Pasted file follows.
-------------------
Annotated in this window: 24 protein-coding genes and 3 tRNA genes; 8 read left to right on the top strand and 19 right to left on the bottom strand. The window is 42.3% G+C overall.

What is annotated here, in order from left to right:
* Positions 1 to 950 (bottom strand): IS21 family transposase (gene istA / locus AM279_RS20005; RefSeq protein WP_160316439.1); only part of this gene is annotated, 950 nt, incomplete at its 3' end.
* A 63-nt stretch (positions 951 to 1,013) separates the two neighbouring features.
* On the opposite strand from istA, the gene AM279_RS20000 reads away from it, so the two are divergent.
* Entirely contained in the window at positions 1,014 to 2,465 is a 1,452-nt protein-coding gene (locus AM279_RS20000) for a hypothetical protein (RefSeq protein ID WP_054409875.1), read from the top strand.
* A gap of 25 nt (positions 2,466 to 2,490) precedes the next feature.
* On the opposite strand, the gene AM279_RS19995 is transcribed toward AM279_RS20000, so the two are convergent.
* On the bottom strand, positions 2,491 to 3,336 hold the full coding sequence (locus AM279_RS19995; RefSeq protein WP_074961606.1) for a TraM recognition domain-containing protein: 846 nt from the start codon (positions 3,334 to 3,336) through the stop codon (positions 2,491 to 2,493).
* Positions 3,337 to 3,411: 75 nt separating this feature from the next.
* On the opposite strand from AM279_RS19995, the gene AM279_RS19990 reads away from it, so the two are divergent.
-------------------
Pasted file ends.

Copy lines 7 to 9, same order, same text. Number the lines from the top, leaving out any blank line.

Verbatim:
* A gap of 25 nt (positions 2,466 to 2,490) precedes the next feature.
* On the opposite strand, the gene AM279_RS19995 is transcribed toward AM279_RS20000, so the two are convergent.
* On the bottom strand, positions 2,491 to 3,336 hold the full coding sequence (locus AM279_RS19995; RefSeq protein WP_074961606.1) for a TraM recognition domain-containing protein: 846 nt from the start codon (positions 3,334 to 3,336) through the stop codon (positions 2,491 to 2,493).